Simon Amstell is well known for his cutting satirical comedy and his ability to weave this into ordinary situations while maintaining a love for his characters and their locations. His debut feature film does not disappoint, providing a rich romantic comedy alongside a sharp and extremely funny dissection of the film industry and art scene.
Benjamin (Colin Morgan) is desperate to relive the success of his first independent film; his head full of ideas, creative impulse and frustration, coupled with a deep anxiety over his abilities. Amstell’s lead character plays to his strengths in writing, with Colin Morgan giving us a lovable, self-conscious and self deprecating performance that is also full of passionate, wit and charm.
Benjamin is trapped in a cycle of artistic exploration and expectation as he strives to finish his second film. Alongside an artistic scene he finds restrictive and false, his insecurities, frustrations and sense of imminent failure build as his film awaits its premiere at Curzon Soho during The London Film Festival.
The festival scenes are beautifully observed comedy that anyone who has attended film festivals will recognise immediately. While the exploration of the wider London art scene is cutting and incredibly funny, from rolling in paper as an art form, to the grand opening of a chair. Amstell isn’t afraid to hold a mirror to and satirise the artistic community.
Benjamin is not however just a funny exploration of Londons artistic scene, it is a beautifully rich romantic comedy, containing a strong emotional resonance. It is a film that tenderly explores male friendship, vulnerability and needs. Benjamin’s best friend Steve (Joel Fry) needs his friends support and attention as much as Benjamin needs his reassurance and praise. A beautifully structured exploration of male friendship and belonging, that delivers joy and laughter in equal measure.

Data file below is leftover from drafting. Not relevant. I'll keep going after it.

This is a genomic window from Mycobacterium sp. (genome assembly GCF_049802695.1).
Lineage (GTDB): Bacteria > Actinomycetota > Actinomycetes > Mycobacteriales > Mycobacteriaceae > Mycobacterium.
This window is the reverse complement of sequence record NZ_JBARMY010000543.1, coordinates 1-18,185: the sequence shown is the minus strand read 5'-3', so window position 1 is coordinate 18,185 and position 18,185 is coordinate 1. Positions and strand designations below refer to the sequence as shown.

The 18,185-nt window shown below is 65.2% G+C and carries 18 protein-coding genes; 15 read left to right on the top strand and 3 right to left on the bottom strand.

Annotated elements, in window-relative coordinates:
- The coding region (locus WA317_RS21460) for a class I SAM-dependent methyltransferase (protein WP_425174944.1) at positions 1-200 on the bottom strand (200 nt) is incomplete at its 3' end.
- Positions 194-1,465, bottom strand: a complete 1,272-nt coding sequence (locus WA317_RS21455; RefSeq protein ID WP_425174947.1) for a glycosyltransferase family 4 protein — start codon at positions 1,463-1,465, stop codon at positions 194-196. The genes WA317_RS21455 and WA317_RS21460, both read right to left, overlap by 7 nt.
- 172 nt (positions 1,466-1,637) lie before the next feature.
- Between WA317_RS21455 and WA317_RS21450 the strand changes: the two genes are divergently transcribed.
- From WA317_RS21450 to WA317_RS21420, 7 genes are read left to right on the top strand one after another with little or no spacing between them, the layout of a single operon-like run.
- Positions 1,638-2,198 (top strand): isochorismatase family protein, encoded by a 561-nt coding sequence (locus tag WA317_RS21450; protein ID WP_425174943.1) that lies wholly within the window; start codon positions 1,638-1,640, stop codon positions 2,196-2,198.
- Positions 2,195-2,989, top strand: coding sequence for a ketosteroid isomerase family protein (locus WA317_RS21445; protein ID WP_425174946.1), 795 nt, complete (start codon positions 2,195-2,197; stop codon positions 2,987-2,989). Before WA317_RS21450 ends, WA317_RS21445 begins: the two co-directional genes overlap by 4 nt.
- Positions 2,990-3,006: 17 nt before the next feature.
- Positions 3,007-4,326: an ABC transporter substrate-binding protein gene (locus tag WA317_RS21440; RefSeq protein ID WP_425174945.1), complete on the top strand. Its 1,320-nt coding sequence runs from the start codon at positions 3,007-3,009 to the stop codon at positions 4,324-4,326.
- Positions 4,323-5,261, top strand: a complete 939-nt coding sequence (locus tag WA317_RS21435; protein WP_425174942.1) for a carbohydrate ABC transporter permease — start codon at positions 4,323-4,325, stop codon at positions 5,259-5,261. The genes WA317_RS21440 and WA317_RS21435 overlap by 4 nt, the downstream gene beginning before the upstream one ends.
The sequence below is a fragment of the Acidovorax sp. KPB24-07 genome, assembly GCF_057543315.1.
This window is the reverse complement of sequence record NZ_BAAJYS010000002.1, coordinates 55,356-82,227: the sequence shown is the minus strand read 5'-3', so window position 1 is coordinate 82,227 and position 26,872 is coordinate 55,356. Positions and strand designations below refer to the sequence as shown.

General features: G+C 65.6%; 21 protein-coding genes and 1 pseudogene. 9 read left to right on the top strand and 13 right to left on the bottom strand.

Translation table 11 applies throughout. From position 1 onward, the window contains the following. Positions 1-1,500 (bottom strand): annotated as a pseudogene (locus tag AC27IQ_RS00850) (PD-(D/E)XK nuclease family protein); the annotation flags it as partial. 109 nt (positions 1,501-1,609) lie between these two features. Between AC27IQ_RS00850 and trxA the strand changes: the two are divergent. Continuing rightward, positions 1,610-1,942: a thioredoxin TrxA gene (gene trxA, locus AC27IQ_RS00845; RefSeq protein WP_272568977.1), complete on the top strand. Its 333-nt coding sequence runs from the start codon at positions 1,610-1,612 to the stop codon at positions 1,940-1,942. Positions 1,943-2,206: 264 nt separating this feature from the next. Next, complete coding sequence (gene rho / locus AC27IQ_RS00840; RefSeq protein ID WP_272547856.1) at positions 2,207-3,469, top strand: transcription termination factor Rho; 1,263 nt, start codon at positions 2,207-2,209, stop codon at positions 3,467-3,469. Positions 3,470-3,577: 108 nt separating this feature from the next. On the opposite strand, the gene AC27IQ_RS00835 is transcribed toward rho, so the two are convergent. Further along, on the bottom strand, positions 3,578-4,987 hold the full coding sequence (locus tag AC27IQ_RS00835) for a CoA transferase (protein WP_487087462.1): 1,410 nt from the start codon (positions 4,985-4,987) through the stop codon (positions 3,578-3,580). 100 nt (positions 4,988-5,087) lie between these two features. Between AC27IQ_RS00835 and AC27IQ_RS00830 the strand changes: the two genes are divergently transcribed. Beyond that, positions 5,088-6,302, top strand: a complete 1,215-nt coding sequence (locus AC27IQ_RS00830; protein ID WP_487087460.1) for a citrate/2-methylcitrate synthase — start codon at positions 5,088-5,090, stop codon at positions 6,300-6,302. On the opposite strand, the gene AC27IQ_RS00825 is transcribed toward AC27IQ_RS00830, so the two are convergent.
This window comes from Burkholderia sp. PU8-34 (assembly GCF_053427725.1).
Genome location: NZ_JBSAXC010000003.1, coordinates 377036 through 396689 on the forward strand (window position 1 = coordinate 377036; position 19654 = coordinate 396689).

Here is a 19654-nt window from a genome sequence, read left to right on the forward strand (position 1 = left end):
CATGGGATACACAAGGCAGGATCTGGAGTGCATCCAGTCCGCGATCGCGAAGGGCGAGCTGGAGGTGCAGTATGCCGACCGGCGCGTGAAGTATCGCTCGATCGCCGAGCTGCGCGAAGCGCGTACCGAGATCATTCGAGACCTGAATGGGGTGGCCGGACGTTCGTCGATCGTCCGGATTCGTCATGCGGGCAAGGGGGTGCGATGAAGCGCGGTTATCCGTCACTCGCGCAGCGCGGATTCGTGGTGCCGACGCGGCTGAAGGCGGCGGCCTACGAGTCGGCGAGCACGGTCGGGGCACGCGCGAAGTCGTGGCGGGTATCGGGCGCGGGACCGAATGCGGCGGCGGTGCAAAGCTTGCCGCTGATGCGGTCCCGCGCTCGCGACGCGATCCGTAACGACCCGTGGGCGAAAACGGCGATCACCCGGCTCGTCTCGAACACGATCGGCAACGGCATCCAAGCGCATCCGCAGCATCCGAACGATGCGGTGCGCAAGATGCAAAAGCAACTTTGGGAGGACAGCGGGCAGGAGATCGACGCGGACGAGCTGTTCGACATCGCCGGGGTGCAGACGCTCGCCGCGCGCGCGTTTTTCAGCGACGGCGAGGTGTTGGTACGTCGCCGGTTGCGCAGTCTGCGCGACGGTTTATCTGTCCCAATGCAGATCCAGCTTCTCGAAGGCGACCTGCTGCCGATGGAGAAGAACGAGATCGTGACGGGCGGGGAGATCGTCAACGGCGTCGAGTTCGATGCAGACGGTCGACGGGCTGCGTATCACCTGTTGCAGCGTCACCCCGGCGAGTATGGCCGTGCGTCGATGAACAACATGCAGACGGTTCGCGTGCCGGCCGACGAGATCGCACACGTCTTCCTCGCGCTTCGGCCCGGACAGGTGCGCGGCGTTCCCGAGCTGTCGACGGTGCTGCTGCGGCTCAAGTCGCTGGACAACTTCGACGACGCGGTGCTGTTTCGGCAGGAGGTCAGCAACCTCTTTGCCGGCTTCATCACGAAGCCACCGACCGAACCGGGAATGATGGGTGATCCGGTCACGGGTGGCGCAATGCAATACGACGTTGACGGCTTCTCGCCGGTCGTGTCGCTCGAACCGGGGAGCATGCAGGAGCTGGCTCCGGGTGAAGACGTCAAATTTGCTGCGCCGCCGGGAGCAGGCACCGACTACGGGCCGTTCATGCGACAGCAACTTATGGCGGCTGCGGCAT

This is a film that truly shines in its realistic and tender exploration of love, as Benjamins anxious hopes for film success are replaced by a new romantic relationship with French musician Noah (Phenix Brossard). Amstell explores feelings of apprehension, fear of commitment and the joy and awkwardness of first dates in a way many other romantic comedies fail to grasp. While Morgan and Brossard explore male love and companionship with beauty, never resorting to damaging stereotypes.
Benjamins use of locations add to a feeling of authenticity and place. London is shown in a ‘real’ way, the city being used as backdrop to the normality, frustrations and humour of life and love. Benjamin is an assured and human romantic comedy that will leave you with a huge smile through its well crafted script, excellent performances and loving direction.
Benjamin is an absolute joy; extremely funny, warm and tender. Simon Amstell brings together an amazing cast for a beautiful romantic comedy. Continuing a fine British tradition of laugh out loud comedy alongside beautifully crafted characters and themes.